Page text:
Fed downshifts on rate hikes
On Wednesday afternoon the Federal Reserve announced it would raise interest rates by 0.5%—its seventh rate hike of 2022, but the first one smaller than 0.75% since May 4. The move brought the benchmark Fed funds rate to a target range of 4.25%–4.5%, its highest level since October 2007:
Source (data): www.federalreserve.gov. Reflects 0.5% hike from 12/14/22. (For illustrative purposes. Not a recommendation.)
After four straight 0.75% increases, the Fed telegraphed its intention to reduce the size of its rate hikes beginning this month, while also signaling its intention to continue tightening monetary policy until inflation is under control. Market watchers widely expect the Fed to raise rates at least two (and possibly three) more times before ending the current rate-hike cycle.
When the Fed raises interest rates, auto loans, credit card rates, and mortgages become more expensive, while businesses pay more to borrow money to fund operations or expand. That can make both consumers and businesses more conservative about spending—which may then cool the economy and, hopefully, drive down the prices of goods and services.
The Fed’s ongoing challenge has been to accomplish this goal without tipping the economy into recession. Lower-than-expected October and November Consumer Price Index (CPI) readings were a positive sign, but inflation is still well above the Fed’s 2% target rate,1 and the central bank is unlikely to significantly alter its course based on just two months of data.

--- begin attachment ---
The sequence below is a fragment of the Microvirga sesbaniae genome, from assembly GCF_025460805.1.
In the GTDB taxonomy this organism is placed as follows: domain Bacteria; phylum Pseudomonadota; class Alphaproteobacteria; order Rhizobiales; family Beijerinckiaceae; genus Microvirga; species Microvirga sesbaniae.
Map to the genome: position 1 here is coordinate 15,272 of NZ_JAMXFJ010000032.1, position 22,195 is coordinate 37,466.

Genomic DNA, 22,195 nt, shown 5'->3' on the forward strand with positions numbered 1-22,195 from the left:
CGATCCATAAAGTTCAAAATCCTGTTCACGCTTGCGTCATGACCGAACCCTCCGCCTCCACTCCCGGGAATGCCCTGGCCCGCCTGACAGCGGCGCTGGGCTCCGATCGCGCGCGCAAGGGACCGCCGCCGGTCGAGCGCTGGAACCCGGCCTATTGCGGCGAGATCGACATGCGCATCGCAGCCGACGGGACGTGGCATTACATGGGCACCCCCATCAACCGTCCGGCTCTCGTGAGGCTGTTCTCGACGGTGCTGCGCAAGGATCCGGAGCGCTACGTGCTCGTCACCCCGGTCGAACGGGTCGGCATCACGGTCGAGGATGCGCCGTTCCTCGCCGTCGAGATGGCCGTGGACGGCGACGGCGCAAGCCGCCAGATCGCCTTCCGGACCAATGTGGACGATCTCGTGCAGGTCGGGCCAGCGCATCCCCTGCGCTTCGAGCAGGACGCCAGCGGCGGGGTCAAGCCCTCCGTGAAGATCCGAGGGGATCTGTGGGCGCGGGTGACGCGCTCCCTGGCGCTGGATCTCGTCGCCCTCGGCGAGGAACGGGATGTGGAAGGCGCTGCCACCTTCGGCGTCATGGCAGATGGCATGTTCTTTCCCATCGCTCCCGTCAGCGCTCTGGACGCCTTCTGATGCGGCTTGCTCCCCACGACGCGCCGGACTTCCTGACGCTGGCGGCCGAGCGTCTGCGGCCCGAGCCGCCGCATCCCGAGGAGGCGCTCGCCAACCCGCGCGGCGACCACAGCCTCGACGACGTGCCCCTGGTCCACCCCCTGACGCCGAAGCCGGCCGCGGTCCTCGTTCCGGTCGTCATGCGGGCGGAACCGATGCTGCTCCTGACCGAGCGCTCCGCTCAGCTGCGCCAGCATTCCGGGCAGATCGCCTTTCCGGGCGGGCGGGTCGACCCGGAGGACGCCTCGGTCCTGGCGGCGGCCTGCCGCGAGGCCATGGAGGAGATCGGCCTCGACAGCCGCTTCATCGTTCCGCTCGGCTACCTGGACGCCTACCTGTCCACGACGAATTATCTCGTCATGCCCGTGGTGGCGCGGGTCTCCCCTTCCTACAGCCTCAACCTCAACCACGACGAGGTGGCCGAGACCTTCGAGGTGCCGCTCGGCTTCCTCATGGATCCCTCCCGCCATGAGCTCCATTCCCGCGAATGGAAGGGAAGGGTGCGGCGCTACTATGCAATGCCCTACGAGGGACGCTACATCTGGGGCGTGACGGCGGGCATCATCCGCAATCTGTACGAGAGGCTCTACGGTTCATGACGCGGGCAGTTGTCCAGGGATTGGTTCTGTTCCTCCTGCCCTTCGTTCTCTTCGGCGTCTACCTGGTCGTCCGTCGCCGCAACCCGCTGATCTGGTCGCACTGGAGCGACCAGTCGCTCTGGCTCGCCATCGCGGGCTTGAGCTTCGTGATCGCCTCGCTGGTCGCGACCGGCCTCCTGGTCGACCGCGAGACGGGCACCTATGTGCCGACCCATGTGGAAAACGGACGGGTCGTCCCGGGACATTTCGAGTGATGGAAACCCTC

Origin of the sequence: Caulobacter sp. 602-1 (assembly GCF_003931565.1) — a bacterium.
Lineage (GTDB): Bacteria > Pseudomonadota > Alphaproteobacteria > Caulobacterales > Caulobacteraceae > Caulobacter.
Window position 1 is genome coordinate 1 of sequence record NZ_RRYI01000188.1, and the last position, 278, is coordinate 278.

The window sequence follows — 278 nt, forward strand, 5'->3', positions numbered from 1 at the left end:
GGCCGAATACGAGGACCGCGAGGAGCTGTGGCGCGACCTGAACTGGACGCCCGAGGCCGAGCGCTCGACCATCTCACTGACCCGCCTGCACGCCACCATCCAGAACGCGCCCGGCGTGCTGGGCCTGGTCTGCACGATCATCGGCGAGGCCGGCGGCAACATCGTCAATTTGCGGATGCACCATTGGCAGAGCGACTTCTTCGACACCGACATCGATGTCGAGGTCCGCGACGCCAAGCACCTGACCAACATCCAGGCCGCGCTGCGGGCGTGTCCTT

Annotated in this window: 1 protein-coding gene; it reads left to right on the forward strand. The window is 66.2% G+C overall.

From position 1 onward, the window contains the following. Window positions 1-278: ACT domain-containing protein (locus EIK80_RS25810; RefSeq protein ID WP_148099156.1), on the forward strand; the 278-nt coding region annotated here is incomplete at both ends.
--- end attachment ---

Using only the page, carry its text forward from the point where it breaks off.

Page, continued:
As of Tuesday, the S&P 500 (SPX) was 7.8% lower than it was when the Fed began raising rates this year, but its movement after individual rate increases was mixed. The SPX rallied for nearly two weeks after the March 16 rate hike, fell after the May 4 increase (despite closing sharply higher on that day), began rallying shortly after the June 15 hike, climbed after the July 27 increase, fell after the September 21 hike, and turned higher two days after the November 2 increase:
Source: Power E*TRADE. (For illustrative purposes. Not a recommendation.)
While Morgan Stanley & Co. analysts have argued the Fed may still be able to engineer a soft economic landing in 2023,2 that doesn’t mean investors have seen the end of market volatility. The Fed appears to be approaching the rate-hike finish line, but it’s not there yet—and even if the tightening cycle ends sooner rather than later, rates could remain elevated for quite a while before the Fed pivots to rate cuts.
As noted in “End-of-year-market themes,” focusing on quality stocks and remaining disciplined and diversified remains an attractive strategy.
Note: The Fed’s next policy meeting is scheduled for January 31–February 1.
1 As measured by the annualized change in the Personal Consumption Expenditures (PCE) Price Index.
2 MorganStanley.com. Is the U.S. Headed for a Soft Landing? 9/7/22.